Bath time made easy (Really!)

Bath time made easy (Really!)

dog wash tub

Is your dog making a big soap opera out of every bath? How to clean up the mess—and the drama.

Bath time is sheer canine mayhem for some dog owners. Your dog is quiet one minute, then becomes a writhing, trembling wreck when he sees the shampoo and grooming equipment.

The good news is that in most cases (except a skunk encounter or a mud roll), dogs only need to be washed once every 2-3 weeks, or once every 6 weeks if they are short-haired and indoor dogs. More frequent washings can deplete the coat's protective oils and irritate the skin.

 First, prepare your dog for our dog.

 If your dog is still a puppy, talk to your veterinarian about when it's okay to give him his first wash. When the time comes for that important first bath, you have the opportunity to make it a positive experience that will make future washings go more smoothly.

Allow him to smell the comb, brush, shampoo, clippers, and everything else you'll be doing before you start. Run the water in the bath, shower, or hose so he can hear it and not be scared later. Allow him to get used to the sound of a pet dryer as well.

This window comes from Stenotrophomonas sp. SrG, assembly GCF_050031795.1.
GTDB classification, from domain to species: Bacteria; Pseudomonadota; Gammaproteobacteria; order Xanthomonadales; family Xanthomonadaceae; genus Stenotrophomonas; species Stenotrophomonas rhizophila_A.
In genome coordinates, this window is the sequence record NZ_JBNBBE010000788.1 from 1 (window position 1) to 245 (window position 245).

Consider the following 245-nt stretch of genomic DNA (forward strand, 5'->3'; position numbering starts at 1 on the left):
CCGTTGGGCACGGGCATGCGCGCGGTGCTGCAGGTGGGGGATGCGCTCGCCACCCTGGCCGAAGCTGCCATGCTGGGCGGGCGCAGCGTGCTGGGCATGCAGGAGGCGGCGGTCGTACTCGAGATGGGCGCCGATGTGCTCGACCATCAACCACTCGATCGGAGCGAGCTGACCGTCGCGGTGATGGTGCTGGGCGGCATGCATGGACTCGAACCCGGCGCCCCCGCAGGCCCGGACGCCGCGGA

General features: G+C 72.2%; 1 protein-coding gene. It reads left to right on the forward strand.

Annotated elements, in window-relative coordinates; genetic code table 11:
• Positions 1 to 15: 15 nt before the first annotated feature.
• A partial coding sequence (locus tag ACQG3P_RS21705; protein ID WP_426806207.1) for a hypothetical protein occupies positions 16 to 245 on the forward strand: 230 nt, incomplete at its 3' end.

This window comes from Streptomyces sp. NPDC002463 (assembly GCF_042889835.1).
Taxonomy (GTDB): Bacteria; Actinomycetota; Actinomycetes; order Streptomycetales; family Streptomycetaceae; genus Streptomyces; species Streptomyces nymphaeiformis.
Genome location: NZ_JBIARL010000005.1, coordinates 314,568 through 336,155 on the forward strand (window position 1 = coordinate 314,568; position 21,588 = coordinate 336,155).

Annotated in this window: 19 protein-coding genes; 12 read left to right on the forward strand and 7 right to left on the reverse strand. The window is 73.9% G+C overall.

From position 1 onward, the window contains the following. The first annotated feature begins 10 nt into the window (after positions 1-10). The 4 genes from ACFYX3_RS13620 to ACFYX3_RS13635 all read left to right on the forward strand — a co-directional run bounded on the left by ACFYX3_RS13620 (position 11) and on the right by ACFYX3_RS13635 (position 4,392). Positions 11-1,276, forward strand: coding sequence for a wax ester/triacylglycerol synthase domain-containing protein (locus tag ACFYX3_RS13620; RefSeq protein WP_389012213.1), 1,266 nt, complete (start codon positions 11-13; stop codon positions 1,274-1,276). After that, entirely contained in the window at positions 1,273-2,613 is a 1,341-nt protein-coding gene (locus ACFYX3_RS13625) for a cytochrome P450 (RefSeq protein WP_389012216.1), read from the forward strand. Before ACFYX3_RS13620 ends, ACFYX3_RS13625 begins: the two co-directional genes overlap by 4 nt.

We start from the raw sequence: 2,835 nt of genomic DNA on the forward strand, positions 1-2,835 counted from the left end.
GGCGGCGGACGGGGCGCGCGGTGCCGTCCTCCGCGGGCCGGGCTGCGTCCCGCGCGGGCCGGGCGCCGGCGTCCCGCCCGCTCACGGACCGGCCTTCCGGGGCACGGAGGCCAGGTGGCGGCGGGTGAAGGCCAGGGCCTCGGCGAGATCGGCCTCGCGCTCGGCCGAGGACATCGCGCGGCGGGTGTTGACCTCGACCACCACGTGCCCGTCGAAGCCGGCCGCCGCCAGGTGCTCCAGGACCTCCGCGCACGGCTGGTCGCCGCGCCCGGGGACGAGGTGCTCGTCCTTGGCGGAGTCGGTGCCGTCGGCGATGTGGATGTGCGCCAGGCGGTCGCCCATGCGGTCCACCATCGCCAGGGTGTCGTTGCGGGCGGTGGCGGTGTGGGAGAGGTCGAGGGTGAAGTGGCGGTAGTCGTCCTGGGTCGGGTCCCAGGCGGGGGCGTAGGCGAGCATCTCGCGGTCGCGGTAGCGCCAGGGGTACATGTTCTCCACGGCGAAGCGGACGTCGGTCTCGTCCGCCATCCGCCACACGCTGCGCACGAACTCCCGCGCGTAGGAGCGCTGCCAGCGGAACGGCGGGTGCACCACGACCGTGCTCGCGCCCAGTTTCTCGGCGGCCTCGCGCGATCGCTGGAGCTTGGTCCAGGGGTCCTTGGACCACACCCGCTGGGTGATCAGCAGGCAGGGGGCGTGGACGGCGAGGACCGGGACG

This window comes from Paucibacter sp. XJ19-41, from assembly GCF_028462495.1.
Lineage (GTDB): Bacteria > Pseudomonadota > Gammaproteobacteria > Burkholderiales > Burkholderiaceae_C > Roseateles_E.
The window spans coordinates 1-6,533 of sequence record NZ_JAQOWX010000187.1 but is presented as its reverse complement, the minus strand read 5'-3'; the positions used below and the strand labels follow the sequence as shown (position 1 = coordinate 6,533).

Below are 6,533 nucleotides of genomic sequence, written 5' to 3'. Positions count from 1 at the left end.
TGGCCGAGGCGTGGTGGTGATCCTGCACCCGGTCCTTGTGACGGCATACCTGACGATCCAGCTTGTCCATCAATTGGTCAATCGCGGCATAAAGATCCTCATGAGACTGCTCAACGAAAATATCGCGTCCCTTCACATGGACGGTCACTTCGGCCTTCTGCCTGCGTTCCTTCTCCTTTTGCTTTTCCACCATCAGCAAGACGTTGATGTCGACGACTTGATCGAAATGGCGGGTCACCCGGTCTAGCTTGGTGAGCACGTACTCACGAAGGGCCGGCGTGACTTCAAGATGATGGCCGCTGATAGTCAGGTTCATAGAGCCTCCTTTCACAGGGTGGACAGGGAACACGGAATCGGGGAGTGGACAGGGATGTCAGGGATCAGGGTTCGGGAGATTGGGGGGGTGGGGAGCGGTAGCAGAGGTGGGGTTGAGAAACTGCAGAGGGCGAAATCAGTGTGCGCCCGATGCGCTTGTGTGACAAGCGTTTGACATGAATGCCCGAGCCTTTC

Allow the bathing to begin. If you're washing your dog inside, use a room with a closed-door so he doesn't look for a way out. Put down a rubber mat or non-skid surface if you're utilizing a big sink or bathtub. When their feet are slipping and sliding, dogs feel extremely uneasy and restless.


Follow these procedures after you're ready to turn on the water (moderate, not hot):

  • Open the bottle lids to pet shampoos and conditioners first (never use human shampoos since they have the incorrect PH for a dog's skin) and put your grooming aids in a bucket that won't be kicked over.
  • Cotton balls should be placed in your dog's ears to prevent water from entering.
  • Washing and rinsing may be done using a hand-held shower attachment. Because you may get wet, use old clothing or a waterproof apron.
  • Many pet groomers advise beginning from the top and working your way down to avoid fleas getting into the ears.
  • To gently dry your dog, get an absorbent pet towel. If you're going to use a blow dryer, make sure it's set to cool.
  • Reward your dog's excellent behavior with goodies and praise while he's getting his wash.


If your dog still refuses to bathe, try a waterless bath: sprinkle baking soda over his coat and let it sit for a few minutes before brushing off the excess. This may aid in the elimination of that ripe, doggy odor!